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And I'm Robert Siegel.
To Italy now where for decades, the streets of Naples have been menaced by the Camorra mafia. But underneath those streets, beneath the cobblestones lies a gem of early Christian art: The Catacombs of San Gennaro. Well, now a local priest is trying to bring the mafia and the art together.
Christopher Livesay has our story.
CHRISTOPHER LIVESAY, BYLINE: Head to the inner-city neighborhood of Sanita in Naples, and you might hear this song playing in a back alley.
UNIDENTIFIED MAN: (Singing in foreign language)
LIVESAY: In local dialect, the singer relishes in buying and using a bread-basket-full of drugs off Sanita's streets.
FATHER DON ANTONIO LOFFREDO: (Through translator) This is a ghetto.
LIVESAY: Don Antonio Loffredo is the parish priest of Sanita. When he arrived here about a decade ago, he found three levels of frescoes, chapels and cubicles beneath the neighborhood's trash-strewn streets. It's a burial ground that dates to the second century. And it's the largest of its kind in southern Italy.
But back then, tourists only wound up in this part of town by mistake. Loffredo saw an opportunity.
LOFFREDO: (Through translator) We took kids with one foot in the streets and one foot in the church, so to speak.
LIVESAY: Some of them even came from mafia families.
LOFFREDO: (Through translator) I can say this because your audience is far away. It could easily be the case that the sons of a boss are here, and one of them has nothing to do with the mafia.
LIVESAY: Loffredo says crime families often feel trapped by a life they were born into, and are eager to find alternatives for their kids.
(SOUNDBITE OF CHILDREN PLAYING)
LIVESAY: So he put them to work fixing up the Catacombs that had been seriously neglected. Mud and dirt covered much of the floor, an old lighting system left much of the artwork in shadows, and a store room had been stuffed with waste and old equipment from a nearby hospital. All of it had to go.
LOFFREDO: (Through translator) When we started they were 16-year-olds. Now they're in their 20's and they're paid because they are entrepreneurs. It's not hard to offer alternatives to crime if you're creative and available.
LIVESAY: After fixing up the Catacombs, they went to work in management, the ticket office and as guides.
One of them is Vincenzo Porzio.
(SOUNDBITE OF A GATE)
VINCENZO PORZIO: Here we are in San Gennaro's catacombs. And when you say catacombs of Naples, it's not like the normal catacombs of Italy. The catacombs of Naples, as you can see, are really large, extended and not deep underground. It's not a small place. It's not a claustrophobic place.
LIVESAY: Mosaics of jaw-dropping beauty glisten under high-tech lighting, paid for through donations and grants from such corporations as IBM and Vodafone, as well as local foundations. Tombs that once housed the remains of Christian saints and martyrs are carved right into hardened volcanic ash. They look like the inside of a surrealist beehive.
PORZIO: It's like Gaudi was the architect, no?
LIVESAY: The effect is breathtaking and ticket sales have increased to the point that the Catacombs help employ roughly 40 people, mostly young. That's 40 jobs in one of the poorest neighborhoods in one of the poorest regions of Italy, where youth unemployment is well over 50 percent.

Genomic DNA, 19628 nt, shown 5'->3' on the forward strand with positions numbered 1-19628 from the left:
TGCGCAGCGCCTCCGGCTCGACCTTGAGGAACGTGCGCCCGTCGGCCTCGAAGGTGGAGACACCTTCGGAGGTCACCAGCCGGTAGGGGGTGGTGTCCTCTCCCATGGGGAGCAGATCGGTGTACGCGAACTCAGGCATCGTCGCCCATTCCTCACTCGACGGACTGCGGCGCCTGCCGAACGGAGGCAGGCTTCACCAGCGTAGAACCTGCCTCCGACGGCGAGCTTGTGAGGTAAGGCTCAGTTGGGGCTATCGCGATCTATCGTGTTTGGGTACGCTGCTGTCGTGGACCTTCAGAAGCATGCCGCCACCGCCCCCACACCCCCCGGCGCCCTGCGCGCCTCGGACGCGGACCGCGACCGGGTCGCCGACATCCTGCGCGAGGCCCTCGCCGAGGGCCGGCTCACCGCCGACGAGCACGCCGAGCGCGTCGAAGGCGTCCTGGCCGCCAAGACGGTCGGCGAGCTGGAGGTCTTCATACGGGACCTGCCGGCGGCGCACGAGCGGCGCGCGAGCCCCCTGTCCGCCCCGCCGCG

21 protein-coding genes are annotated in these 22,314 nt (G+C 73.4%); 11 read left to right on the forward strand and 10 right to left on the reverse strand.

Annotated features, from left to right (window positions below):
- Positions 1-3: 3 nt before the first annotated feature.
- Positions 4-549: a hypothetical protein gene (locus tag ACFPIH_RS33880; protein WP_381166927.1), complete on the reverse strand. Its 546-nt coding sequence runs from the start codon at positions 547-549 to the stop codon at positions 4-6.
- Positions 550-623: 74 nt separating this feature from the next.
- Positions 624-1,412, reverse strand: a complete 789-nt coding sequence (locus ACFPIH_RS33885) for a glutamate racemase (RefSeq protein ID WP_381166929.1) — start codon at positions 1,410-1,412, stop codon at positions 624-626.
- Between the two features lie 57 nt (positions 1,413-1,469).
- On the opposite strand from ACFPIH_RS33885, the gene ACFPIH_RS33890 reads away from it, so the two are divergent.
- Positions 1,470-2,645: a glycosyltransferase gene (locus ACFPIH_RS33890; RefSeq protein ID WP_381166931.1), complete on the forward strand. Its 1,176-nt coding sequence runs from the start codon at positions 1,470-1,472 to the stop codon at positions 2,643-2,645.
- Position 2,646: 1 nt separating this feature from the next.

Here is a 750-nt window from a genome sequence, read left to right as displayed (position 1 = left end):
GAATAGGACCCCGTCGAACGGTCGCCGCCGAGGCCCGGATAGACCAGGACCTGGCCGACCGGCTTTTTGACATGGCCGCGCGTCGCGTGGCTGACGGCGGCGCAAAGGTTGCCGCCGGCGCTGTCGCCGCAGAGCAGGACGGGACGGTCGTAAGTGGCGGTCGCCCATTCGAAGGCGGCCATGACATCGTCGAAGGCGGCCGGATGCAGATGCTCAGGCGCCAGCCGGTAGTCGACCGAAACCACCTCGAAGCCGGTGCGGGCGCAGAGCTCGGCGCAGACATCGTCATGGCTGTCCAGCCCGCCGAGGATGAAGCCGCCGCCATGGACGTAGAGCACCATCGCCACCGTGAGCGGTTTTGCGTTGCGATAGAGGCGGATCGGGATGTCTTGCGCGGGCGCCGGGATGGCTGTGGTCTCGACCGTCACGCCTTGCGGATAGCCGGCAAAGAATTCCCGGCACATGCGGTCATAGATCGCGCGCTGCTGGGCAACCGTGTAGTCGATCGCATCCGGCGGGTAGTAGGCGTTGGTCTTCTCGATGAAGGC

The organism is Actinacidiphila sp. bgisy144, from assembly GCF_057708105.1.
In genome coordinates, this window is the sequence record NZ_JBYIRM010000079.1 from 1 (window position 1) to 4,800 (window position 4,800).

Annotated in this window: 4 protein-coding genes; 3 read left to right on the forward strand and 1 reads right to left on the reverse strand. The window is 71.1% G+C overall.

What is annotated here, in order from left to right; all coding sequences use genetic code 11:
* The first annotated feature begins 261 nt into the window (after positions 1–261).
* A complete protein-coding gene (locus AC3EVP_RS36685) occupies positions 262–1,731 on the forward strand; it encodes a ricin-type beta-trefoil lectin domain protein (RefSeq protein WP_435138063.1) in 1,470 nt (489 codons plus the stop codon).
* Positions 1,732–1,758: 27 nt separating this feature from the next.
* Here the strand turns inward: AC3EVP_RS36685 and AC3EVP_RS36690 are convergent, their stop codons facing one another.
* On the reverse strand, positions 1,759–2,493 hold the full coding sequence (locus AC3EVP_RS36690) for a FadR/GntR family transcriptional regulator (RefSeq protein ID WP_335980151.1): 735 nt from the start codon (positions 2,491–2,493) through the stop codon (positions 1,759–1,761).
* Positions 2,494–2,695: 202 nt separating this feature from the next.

Like many, Porzio initially fled Naples in search of work.
PORZIO: I was working in London for one year. And when this opportunity was open in our future, I rushed here to Naples, just because if you have to use your personal energy, I think that its better you use it for your hometown than for foreign town.
LIVESAY: The transformation surrounding the catacombs is remarkable, says Vincenzo Galgano, a former chief prosecutor of Naples, especially considering the neighborhood's rough reputation.
VINCENZO GALGANO: (Through translator) It was heroin. Heroin has destroyed the poor, like syphilis in the 1500s. Like the plague. I think Don Antonio has come up with a cure for the social illnesses that afflict the Sanita neighborhood.
LIVESAY: The prosecutor was so impressed by the turnaround, he told his staff to nix the gold watch for his retirement a few years ago, and put the money instead towards restoring a San Gennaro fresco. Today, the catacombs have their own restoration studio. Before the full-scale makeover, roughly 5,000 visitors came per year. Now it's up to 40,000.
Vincenzo Porzio says that's had a huge impact on the neighborhood.
PORZIO: OK, they pay the ticket for the Catacombs but then they go to drink coffee. They go and get a pizza. I went in a small shop that sells ham and cheese and they said, oh, Enzo, can we invent something with the tourists? So can you imagine how the mentality is changing? They are going out from the ghetto, with the mind because they are having a new guest. So just having a new guest is changing the way to see the district, the way to catch the opportunity and even the way to do business.
LIVESAY: Or, as the priest who got it all started says about the mafia: Don't fight it. Cure it, by offering something beautiful in its place.
For NPR News, I'm Christopher Livesay, in Naples.